Gallons of milk at the grocery store
Such longer term trends as the consumer’s shift away from fluid milk may challenge the industry.

Cash receipts for the U.S. dairy sector in 2015 are forecast to tumble 28% from a record high a year earlier, the largest annual decline of any of the major agricultural sectors reported by the U.S. Department of Agriculture’s Economic Research Service. The drop is the result of lower prices more than offsetting higher production, the U.S.D.A. said. 

Dairy producers’ cash receipts were forecast at $35,451 million in 2015, down 28% from a record $49,349 million in 2014 and the lowest since $31,372 million in 2010, according to U.S.D.A. data. It would be the largest percentage drop in dairy income since 2009, when receipts fell 30% from 2008 to $24,321 million, prompting a sell-off of marginal and unprofitable dairy herds the next couple of years. The year-to-year drop is dramatic and reflected in pricing of most dairy products and milk, with prices paid to farmers determined by a formula using butter, cheese, nonfat dry milk and dry whey values. 

In early December nonfat dry milk prices were trading 10% to 20% above multi-year lows set in August but remained 25% to 45% (depending on grade and region) below year-ago levels. Dry whey prices were up 15% to 20% from September lows but were down 60% from a year ago. Cheese and butter, the other two components of the formula, were faring much better. Butter, near $2.90 a lb in early December, was down about 20c, or 6%, from record highs set in late September but was more than 90c, or 45%, above the year-ago value. CME Group cheddar cheese blocks and barrels were down about 15% from summer highs but were down only about 5% from last year.

Prices also have been affected by lower exports and higher imports as the result of a historically strong U.S. dollar, which may strengthen even more when the U.S. Federal Reserve begins to ratchet up interest rates, and ample global supplies, which pushed world prices for some products to 13-year lows in the summer. Milkfat (butter and cheese in milk equivalent) imports were expected to increase by 1.6 billion lbs in 2015 (37%) and skim solids (dry products in milk equivalent) by 400 million lbs (7%), while milkfat exports were expected to decline by 3.6 billion lbs (29%) and skim solids by 1.3 billion lbs (3%).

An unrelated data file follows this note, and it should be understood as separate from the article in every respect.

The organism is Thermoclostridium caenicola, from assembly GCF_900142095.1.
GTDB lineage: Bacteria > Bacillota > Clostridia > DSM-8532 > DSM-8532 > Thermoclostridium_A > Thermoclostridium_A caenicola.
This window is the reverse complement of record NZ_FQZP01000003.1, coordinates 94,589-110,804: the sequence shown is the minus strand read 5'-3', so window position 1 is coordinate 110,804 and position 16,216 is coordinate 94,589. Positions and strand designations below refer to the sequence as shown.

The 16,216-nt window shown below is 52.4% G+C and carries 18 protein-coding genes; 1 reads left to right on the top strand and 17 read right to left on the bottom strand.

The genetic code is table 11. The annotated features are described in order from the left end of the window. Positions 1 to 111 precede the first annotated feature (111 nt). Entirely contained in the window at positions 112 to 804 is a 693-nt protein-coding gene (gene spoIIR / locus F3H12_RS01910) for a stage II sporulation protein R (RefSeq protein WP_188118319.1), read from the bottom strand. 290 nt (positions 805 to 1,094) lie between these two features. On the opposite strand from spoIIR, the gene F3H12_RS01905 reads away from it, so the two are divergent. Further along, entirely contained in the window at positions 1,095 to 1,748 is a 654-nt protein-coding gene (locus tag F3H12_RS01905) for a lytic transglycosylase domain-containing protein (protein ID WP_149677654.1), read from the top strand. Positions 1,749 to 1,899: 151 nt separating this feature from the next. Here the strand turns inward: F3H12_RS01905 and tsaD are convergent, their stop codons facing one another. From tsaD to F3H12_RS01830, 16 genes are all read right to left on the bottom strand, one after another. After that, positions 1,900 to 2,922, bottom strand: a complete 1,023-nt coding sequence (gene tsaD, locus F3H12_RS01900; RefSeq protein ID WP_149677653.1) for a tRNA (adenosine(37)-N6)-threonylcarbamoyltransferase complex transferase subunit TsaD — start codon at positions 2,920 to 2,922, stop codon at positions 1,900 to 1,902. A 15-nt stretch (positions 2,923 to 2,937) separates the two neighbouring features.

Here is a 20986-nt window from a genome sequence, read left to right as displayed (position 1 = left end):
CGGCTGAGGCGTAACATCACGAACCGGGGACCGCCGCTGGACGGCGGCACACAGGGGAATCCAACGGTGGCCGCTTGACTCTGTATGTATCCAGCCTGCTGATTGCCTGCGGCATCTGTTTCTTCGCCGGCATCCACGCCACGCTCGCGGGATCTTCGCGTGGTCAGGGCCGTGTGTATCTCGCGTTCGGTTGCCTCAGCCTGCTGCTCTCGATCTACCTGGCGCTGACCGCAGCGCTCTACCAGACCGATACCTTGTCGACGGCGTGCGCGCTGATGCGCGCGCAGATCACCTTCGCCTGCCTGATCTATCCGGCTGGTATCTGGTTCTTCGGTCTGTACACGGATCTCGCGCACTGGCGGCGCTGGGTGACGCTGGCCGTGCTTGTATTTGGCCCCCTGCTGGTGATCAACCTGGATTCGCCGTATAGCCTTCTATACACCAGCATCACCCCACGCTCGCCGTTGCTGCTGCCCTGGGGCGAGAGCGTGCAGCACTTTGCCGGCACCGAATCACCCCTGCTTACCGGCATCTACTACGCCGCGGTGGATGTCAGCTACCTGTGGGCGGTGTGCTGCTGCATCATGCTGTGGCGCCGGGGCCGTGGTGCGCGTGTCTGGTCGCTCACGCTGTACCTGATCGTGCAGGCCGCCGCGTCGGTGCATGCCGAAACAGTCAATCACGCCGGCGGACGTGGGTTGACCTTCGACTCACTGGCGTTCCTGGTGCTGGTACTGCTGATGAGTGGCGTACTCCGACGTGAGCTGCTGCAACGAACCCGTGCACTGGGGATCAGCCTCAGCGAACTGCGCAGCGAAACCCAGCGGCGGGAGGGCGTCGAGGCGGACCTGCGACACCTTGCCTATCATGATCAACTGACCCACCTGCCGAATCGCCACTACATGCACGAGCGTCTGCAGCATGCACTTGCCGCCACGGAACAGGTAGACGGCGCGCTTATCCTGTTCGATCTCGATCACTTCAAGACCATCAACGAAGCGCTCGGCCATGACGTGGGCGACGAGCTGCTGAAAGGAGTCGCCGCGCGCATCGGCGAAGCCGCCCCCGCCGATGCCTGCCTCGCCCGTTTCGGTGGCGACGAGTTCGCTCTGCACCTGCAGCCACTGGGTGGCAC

Milk production, meanwhile, is forecast by the U.S.D.A. to increase 1.3% in 2015, which is in line with the U.S. population growth, and 2% in 2016, which would be above the rate of population growth, suggesting supplies may remain ample. The price paid to farmers for all grades of milk averaged $23.97 a cwt ($2.06 a gallon) in 2014. The U.S.D.A. estimates the average will be $17.05 in 2015 ($1.47 a gallon) and forecasts an average of $16.40 ($1.41 a gallon) in 2016, using the midpoint of price range forecasts for 2015 and 2016. 

Longer-term trends give mixed signals to the dairy industry. Especially worrisome is the multi-year downturn in fluid milk consumption. But on the positive side is the growing popularity of yogurt, ongoing good demand for cheese and the resurgence of butter. 

Per capita fluid milk consumption was estimated at 159 lbs (18.5 gallons) in 2014, and has declined steadily for at least the last four decades from 247 lbs in 1975 (28.7 gallons). Ice cream (both regular and reduced fat) and sherbet per capita consumption also has declined during that time, while dry product consumption has held about steady. 

Yogurt consumption, meanwhile, has increased from 2 lbs per person in 1975 to about 15 lbs in 2014, cheese (American and other, excluding cottage) consumption has risen from 14.2 lbs 40 years ago to 33.9 lbs per person, and butter consumption has edged up from 4.7 lbs to 5.5 lbs per capita. It takes 21.2 lbs of whole milk to make 1 lb of butter and 10 lbs of milk to make 1 lb of cheese, while yogurt is a one-to-one ratio. 

Per capita consumption of all dairy products on a milk equivalent has increased 14% since 1975, from 539 lbs to 614 lbs, according to U.S.D.A. data.